Post COVID-19 ministry (can we say POST yet?) is a lot like cleaning the basement after my four-year-old twins played in it all afternoon. The basement looks like the aftermath of a hurricane that ripped through the Caribbean, leaving splintered piles of debris everywhere. Having to clean up the wreckage of barbies, plastic fruit, mixed with stuffed animals and legos is enough to make a grown man cry. Yep! Hurricanes and messy playrooms are a fitting description of ministry after COVID-19. You have worked for years to lead your church to where they were in March. You were ten weeks into your 2020 vision, complete with Keynote, 3D models, and a catchy alliterated action items, then KABOOM! Someone or something obliterated your vision. Now there are pieces everywhere, and you are struggling to sort through the rubble to find something that feels "normal" or makes sense.

Our church was not exempt from COVID. We went through quarantine, lockdown, zoom groups, and online services. We are still doing our best to social distance and minister to the high-risk people, and the people who's lives have been drastically rearranged by this virus. We spent several weeks attempting to sort through all the chaos of COVID. We learned better techniques for live streaming and how to mute people in Zoom calls as Jesus surely would have done. But, no matter how many tips or tricks we picked up, it still felt like the church could explode, implode, or disappear at any moment. One day in a leadership meeting, I said, "If only I had taken the elective in college: Leading During Pandemics.” Unfortunately, there was no such class at my Bible College. However, as we began to seek the Lord, He gave us a new and better 2020 vision that we have started to implement. I hope that sharing our story and process might help you and your ministry regain clarity and momentum as you mobilize your members for COVID clean up.

Living through this level of change can leave you as a leader and your ministry disoriented and unable to find their bearings. As with any great aftermath, whether it is a hurricane or damage done by my twins in the basement, a good clean up will bring clarity to your situation and assist you in effectively assessing how to glorify God in this new normal.

Here are four areas we reestablished in our ministry as we emerged from quarantine.

1. Reestablish the How of Ministry. When ministry becomes messy, we must sort through the wreckage to uncover the source of our strength. "How" are we able to effectively minister in the first place? There is always a great temptation to lean on something or someone other than God during turbulent times. Remembering that God is our only source of strength helped us reestablish the "how" of ministry. Christ knows and loves His church more than we do. He sovereignly planned 2020. No year is a good year to stop relying on God, especially 2020. In Isaiah 7:2, Ahaz's heart moved because the Syrians joined forces with Ephriam to attack Judah. God wanted Ahaz to seek and depend on Him (v.11), but Ahaz desired an idea more than Immanuel. Can you identify with Ahaz? All of our hearts "moved" from resting in the sufficiency of God, at least for a moment, when we couldn't physically meet with our church each week, and the temptation to fix this with flesh is real. Ahaz forgot "how" God provided in the past.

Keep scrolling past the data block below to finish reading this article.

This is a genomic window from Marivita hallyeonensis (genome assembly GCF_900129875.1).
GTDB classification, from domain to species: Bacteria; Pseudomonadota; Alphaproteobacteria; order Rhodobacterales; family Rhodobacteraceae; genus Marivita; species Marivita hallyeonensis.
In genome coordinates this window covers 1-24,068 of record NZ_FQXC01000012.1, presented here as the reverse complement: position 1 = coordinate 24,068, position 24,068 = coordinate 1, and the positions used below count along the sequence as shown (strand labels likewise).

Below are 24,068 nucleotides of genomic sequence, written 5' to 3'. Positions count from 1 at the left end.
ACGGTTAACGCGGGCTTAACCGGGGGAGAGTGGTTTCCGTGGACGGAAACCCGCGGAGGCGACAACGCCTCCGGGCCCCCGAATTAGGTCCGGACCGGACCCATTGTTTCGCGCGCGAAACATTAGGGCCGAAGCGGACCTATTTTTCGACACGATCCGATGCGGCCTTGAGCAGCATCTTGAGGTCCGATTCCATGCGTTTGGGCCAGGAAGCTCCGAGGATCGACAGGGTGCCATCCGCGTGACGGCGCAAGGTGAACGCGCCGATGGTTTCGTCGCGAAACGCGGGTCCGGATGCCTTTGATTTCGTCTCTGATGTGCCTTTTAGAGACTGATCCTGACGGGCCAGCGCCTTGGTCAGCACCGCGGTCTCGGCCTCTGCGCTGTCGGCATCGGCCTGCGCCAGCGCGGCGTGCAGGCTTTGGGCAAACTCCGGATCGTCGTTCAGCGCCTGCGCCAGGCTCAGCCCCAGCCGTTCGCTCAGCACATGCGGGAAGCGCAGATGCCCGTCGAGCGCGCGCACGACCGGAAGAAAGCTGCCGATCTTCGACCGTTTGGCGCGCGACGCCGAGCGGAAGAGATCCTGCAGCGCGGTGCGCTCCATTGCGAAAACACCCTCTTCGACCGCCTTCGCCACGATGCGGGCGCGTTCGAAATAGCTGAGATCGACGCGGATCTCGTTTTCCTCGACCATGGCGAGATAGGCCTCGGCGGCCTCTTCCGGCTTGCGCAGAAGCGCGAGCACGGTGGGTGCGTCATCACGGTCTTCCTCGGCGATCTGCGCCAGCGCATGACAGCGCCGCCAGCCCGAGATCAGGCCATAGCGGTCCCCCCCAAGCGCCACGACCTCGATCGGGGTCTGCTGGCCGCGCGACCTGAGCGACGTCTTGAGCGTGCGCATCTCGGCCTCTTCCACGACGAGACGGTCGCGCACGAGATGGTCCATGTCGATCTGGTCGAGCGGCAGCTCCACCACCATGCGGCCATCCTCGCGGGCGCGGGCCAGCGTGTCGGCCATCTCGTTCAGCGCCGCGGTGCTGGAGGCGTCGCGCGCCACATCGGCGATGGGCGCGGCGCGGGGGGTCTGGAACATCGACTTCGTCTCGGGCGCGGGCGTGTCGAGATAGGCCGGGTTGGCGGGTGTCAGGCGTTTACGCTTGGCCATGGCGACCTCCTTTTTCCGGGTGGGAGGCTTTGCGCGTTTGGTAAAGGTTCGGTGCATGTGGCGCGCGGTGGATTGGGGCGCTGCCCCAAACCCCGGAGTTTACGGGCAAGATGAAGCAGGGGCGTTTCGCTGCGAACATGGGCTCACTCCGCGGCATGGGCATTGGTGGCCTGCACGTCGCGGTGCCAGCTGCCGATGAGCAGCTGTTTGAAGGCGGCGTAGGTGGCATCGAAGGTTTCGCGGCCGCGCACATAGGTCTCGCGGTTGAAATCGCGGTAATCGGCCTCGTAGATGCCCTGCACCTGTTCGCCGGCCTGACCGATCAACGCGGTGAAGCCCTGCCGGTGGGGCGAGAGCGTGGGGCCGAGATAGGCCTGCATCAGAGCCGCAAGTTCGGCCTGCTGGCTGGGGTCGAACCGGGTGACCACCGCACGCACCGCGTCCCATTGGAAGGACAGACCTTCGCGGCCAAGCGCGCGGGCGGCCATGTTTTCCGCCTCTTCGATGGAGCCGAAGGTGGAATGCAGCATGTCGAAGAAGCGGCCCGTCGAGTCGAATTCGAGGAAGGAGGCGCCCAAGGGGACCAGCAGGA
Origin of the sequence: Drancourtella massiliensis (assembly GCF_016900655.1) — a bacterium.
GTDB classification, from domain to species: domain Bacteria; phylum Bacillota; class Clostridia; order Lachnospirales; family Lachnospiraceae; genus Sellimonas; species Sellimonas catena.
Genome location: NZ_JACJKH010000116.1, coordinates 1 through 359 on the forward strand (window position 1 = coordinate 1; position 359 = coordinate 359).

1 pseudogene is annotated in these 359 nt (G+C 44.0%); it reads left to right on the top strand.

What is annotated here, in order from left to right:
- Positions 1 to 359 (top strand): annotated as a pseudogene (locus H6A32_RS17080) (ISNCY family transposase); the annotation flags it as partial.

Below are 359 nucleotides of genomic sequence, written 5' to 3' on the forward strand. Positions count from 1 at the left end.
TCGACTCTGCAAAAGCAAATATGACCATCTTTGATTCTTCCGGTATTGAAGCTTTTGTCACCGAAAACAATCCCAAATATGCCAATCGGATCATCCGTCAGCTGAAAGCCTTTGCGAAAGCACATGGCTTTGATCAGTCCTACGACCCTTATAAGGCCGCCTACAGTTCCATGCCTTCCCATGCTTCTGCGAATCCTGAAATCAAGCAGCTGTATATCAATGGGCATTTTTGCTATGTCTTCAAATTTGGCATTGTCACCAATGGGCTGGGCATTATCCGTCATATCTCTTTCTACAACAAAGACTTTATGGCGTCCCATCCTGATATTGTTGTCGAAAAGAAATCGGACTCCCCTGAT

Pastors and Church Leaders, if COVID made a mess of your ministry and you feel overwhelmed, remember "how" you and your church got to where you were in March-Immanuel, not Ideas. God is essential before, during, and after pandemics. Thankfully, God is with us and in us. Our only responsibility is to abide in Him (John 15). Remembering that we have one source of strength will help us clean up the clutter and confusion of ministry, Pandemic, or not. 1 Corinthians 15:10 But by the grace of God I am what I am: and his grace which was bestowed upon me was not in vain; but I laboured more abundantly than they all: yet not I, but the grace of God which was with me.

2. Reestablish the Why of Ministry. Check your motives. During times of crisis, many leaders respond out of fear and anxiety instead of love. It's not that "what" they were doing is wrong, but it's "why" they are doing it that is a concern. If we minister out of fear of losing people, or fear of having a smaller church, the motive isn't love; it's manipulation. Ministry by manipulation is exhausting and stressful, aggravating, and annoying. This type of ministry will not produce God-glorifying spiritual fruit (John 15). The next time you experience extreme negative emotions in the middle of ministering, stop and ask yourself, "Why am I doing this?" You will most likely discover a personal idol that took the place of sincerely loving God and others. The "why" matters more than the "what." "Love seeketh not her own" 1 Corinthians 13:5.

Because of our sinful nature, our motives will rarely be 100% pure all the time. If you detect that you are ministering with the wrong "why," you don't need to stop, but you need to ask God to change the "why" so that we lead our church in a way that glorifies God. 1 Corinthians 13:3 And though I bestow all my goods to feed the poor, and though I give my body to be burned, and have not charity, it profiteth me nothing. John 13:34-35 A new commandment I give unto you, That ye love one another; as I have loved you, that ye also love one another. 35 By this shall all men know that ye are my disciples if ye have love one to another.